*8. Tulpule, T. H., Tulpule, A. T.: Yoga- a method for relaxation for rehabilitation after myocardial infarction. Indian Heart J., 32, 1980, No. 1-2, 1-7.

*9. Patel, C: Coronary risk factor reduction through biofeedback-aided relaxation and meditation. J. of the Royal Coll. of General Practitioners, 27, 1977, No. 6, 401-405.

*10. Nespor, K.: Prevention of some cardio-vascular diseases from psychosomatic point of view. Cos. Lek. ces., 120, 1981, No. 35, 1055-1058 Orig Czech.

*11. Dunn, F. M.: Relaxation training and its relationship to hyperactivity in boys. Diss. Abstracts Int., 41, 1980, No. 1, 348-B.

*12. Halonen, J. S.: An examination of relaxation training and expectation variables in the treatment of postpartial distress. Diss. Abstracts Int., 41, 1981, No. 11, 4262-B.

*13. Poison, D. H.: Effects of biofeedback and autogenic training on symptoms of menstrual distress. Diss. Abstracts Int., 42, 1981, No. 6, 2545-B.

*14. Silver, B. V. et al.: Temperature biofeedback and relaxation training in the treatment of migraine headaches: One-year follow up. Biofeedback and Self Regulation, 4, 1979, No. 4, 359-366.

*15. Carrington, P., Collings, G.H., Benson, H. et al: The use of meditation-relaxation techniques for the management of stress in a working population. J. of Occupational Medicine, 22, 1980, No. 4, 221-231.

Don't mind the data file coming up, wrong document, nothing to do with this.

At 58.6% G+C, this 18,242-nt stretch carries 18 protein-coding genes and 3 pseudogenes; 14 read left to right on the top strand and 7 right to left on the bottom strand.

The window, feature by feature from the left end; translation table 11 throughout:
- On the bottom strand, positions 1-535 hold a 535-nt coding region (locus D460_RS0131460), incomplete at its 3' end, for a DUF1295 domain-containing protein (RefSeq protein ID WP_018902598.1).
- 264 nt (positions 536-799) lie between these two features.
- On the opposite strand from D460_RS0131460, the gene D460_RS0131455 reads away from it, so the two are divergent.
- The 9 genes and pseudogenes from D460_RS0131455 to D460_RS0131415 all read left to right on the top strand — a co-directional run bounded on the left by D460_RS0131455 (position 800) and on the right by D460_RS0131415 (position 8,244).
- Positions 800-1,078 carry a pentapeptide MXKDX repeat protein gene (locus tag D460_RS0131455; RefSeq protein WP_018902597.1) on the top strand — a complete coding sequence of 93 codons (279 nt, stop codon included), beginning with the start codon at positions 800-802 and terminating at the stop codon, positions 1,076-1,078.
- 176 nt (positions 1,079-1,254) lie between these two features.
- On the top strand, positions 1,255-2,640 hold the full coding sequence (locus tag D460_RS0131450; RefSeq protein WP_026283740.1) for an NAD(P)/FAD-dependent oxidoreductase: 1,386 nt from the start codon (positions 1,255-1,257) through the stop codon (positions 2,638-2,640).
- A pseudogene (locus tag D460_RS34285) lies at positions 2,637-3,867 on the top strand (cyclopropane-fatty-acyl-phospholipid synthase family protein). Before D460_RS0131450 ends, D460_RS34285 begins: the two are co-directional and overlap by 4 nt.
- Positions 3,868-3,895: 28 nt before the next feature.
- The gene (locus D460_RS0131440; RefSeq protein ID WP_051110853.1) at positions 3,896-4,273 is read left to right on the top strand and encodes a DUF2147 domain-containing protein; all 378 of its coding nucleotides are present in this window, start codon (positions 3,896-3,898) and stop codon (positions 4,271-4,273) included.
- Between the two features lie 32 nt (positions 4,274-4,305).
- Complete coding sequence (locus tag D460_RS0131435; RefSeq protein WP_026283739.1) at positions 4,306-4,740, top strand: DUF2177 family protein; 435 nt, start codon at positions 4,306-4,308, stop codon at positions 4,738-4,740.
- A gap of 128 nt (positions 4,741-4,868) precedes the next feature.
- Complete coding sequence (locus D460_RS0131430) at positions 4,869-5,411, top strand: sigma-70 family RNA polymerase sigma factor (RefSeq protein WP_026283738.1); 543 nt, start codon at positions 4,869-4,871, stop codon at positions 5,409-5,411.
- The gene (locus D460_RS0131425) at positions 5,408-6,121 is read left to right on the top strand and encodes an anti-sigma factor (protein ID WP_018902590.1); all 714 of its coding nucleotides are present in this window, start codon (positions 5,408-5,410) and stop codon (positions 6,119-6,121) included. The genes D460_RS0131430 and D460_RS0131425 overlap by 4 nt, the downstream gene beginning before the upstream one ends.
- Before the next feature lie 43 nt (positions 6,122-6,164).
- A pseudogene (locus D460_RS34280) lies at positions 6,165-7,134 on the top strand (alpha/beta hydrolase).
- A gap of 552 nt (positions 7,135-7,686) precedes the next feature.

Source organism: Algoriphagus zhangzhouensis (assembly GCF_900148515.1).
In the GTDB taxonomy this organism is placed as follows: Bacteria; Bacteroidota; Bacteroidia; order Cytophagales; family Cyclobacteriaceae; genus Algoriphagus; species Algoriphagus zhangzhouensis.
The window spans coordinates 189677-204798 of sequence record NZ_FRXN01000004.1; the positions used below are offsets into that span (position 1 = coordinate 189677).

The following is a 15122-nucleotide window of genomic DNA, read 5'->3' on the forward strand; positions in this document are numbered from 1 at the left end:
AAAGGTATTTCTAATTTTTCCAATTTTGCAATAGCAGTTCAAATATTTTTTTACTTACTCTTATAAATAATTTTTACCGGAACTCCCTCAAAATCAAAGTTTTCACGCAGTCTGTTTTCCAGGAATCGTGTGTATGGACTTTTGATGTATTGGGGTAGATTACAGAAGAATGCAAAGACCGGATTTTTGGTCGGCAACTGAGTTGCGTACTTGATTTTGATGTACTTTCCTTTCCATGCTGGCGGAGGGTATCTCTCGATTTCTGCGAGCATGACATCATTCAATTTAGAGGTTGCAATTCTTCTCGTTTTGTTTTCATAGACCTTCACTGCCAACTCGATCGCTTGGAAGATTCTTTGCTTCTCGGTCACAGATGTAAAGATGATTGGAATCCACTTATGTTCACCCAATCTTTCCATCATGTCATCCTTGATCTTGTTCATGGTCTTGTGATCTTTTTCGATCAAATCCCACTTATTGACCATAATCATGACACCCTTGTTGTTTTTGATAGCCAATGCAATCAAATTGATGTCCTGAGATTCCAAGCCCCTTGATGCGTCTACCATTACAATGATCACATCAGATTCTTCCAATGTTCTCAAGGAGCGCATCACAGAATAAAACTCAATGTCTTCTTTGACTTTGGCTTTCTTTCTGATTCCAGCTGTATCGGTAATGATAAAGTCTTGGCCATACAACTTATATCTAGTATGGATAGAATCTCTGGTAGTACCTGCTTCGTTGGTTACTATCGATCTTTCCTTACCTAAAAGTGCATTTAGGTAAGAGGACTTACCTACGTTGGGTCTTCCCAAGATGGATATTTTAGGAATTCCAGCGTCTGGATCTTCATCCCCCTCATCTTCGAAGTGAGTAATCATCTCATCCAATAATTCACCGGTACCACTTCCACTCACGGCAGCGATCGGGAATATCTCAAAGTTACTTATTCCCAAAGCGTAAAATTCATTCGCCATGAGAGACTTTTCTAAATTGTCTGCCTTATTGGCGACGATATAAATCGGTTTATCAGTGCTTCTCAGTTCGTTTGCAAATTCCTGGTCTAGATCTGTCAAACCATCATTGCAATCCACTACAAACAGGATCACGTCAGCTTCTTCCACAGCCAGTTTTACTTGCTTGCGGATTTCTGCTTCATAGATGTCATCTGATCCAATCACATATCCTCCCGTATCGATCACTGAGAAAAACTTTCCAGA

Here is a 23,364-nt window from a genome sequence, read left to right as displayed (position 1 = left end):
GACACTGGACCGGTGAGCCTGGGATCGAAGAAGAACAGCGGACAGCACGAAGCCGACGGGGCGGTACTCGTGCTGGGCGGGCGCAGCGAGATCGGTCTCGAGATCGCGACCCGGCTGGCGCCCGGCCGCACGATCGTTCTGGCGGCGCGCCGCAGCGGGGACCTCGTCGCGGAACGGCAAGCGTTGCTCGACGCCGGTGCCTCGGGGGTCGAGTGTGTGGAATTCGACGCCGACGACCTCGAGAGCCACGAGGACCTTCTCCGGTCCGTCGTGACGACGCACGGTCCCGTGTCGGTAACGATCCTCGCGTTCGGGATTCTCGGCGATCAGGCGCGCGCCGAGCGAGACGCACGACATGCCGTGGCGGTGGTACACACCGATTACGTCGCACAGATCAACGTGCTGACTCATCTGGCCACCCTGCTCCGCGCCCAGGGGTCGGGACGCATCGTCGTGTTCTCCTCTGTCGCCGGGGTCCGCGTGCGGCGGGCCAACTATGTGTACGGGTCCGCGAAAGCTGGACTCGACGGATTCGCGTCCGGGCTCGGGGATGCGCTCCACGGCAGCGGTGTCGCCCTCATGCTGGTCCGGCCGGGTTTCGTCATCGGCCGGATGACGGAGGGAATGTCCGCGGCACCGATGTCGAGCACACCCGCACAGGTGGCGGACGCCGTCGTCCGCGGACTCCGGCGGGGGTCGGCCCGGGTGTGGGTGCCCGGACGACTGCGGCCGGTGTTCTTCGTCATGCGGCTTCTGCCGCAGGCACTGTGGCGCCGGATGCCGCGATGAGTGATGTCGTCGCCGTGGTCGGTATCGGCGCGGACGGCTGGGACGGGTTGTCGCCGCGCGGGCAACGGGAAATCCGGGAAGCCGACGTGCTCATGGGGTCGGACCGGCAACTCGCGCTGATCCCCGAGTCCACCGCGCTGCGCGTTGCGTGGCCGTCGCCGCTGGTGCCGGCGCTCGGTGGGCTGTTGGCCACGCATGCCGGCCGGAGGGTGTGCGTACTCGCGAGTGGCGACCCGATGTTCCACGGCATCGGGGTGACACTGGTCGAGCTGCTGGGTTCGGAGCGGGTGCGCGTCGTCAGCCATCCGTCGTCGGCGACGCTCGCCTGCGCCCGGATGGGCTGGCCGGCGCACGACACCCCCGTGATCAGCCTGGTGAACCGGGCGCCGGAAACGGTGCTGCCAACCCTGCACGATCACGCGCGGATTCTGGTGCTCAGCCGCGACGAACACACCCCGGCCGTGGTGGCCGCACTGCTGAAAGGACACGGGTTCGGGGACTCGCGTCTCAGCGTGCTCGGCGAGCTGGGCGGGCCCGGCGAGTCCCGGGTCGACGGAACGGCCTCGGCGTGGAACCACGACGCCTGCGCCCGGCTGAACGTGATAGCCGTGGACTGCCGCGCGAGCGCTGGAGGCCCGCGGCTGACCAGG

*16. Agras, W. S., Taylor, C. B., Kraemer, H. C., Allen, R. A.: Relaxation training. Twenty-four-hour blood pressure reductions. Arch. Gen. Psychiatry, 37, 1980, 859-863.

*17. Tamez, E. G., Moore, M. J., Brown, P. L.: Relaxation training as a nursing intervention versus pro re nata medication. Nursing Research, 27, 1978, No. 3, 160-165.

*18. Ikemi, l., ishikava, H., Goyeche, J. R. M., Sasaki, Y.: Positive and negative aspects of the altered states of consciousness induced by autogenic training, zen, and yoga. Psychotherapy and Psychosomatics, 30, 1978, No. 3-4, 179-186.

*19. Delmonte, M. M.: Personality characteristics and regularity of meditation. Psychological Reports, 46, 1980, 703-712.

*20. Griest, H., Klein, M. H., Eischens, R. R., Paris, J., Gurman, A. S., Morgan, W. P.: Running through your mind. J. of Psychosomatic Research, 22, 1978, 259-264.

*21. Bahrke, M. S.: Exercise, Meditation, and Anxiety Reduction: A Review. Amer. Con. Ther. J., 33, 1979, No. 2.

*22. Martin, J .E., Collinns, F. L., Hillenberg, J. B., Zabin, M. A., Katell, A. D.: Assessing compliance to home relaxation: a simple technology for a critical problem. J. of Behavioral Assessment, 3, 1981, No. 3, 193-198.